Even when consumed in moderation, alcohol is a "definite risk factor" for cancer, according to a special report by the American Society of Clinical Oncology (ASCO), published today in the Journal of Clinical Oncology.
"We're not saying no one should ever drink at all - we're just saying if you do drink, even trying to keep it down to less than one drink a day would be a smart choice", Alice Bender, a registered dietitian who is the head of nutrition programs for the AICR, told Business Insider in May. Alcohol consumption can also "delay or negatively impact cancer treatment", the authors noted.
"If you don't drink, don't start", says Dr LoConte, and "if you do drink try to stay under the recommendations of 1 or less per day for women and 2 or less per day for men". Indeed, a recent survey from the organization found that 70 percent of Americans didn't know that drinking alcohol is a risk factor for cancer. The statement cited an increase in the risk of cancers of the oral cavity and pharynx and the liver, with a slightly lower increased risk for colorectal and pancreatic cancer. Ashton adds that if you pour more than these standard serving sizes, it counts for more than one drink.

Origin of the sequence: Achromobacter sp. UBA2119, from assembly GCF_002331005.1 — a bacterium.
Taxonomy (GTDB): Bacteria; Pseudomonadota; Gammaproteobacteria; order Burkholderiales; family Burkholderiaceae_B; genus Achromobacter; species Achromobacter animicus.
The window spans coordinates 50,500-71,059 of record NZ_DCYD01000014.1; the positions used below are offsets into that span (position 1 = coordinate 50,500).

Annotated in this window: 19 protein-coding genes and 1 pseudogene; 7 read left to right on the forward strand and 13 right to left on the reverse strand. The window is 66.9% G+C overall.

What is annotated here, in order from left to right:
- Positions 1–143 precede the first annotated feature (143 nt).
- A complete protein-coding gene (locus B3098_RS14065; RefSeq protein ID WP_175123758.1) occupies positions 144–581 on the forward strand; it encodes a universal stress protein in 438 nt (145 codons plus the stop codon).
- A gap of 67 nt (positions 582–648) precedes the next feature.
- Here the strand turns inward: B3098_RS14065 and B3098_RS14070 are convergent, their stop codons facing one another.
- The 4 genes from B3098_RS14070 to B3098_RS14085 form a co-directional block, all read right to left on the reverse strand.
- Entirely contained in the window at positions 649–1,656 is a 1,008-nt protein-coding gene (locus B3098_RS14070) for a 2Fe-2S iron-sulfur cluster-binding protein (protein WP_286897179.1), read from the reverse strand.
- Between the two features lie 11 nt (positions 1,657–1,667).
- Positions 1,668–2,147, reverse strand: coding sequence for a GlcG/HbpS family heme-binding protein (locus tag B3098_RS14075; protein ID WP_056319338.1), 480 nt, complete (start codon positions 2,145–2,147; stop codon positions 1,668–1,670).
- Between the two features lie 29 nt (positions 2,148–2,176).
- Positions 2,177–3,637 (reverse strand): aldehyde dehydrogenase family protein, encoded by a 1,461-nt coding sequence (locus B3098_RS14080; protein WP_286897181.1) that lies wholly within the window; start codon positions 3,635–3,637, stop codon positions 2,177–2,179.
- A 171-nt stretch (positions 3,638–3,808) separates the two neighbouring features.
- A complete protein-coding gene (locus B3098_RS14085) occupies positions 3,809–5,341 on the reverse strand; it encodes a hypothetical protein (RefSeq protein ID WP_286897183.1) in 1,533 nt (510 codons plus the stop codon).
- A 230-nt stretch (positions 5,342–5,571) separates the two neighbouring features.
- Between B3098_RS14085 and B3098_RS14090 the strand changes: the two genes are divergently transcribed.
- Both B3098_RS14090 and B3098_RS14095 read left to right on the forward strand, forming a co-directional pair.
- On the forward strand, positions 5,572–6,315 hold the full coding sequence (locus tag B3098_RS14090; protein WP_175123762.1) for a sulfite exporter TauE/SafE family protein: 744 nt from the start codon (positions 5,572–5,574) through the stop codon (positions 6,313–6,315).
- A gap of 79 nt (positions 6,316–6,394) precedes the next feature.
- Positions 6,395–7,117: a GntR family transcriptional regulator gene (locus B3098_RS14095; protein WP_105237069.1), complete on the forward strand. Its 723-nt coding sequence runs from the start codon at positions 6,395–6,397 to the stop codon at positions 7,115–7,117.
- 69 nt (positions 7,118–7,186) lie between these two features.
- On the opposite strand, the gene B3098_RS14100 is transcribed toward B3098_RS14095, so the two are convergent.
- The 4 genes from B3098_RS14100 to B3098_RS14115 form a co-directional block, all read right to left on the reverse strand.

"We chose to push this out because.we were looking over our portfolio of various statements on primary prevention of cancer and we realized that we did not have a statement on alcohol", Noelle LoConte, a representative of ASCO, told International Business Times Tuesday.
"We are seeing some very alarming trends in alcohol overconsumption, especially among women", Dr. Ali Mokdad, the author of a separate alcohol usage study, said in a 2015 news release. The ASCO defines heavy drinking as "eight or more drinks per week or three or more drinks per day for women, and as many as fifteen or more drinks per week or four or more drinks per day for men".
"The message is not, 'Don't drink.' It's, 'If you want to reduce your cancer risk, drink less".
"With alcohol we are not saying don't drink ever".
ABC News' chief medical correspondent, Dr. Jennifer Ashton, said that alcohol has been a known human carcinogen, or known to cause cancer, for a long time within the medical community.
Ashton said alcohol consumption has been shown to be a causative factor in a wide range of cancers, including cancer of the head and neck, esophagus, breast and colon.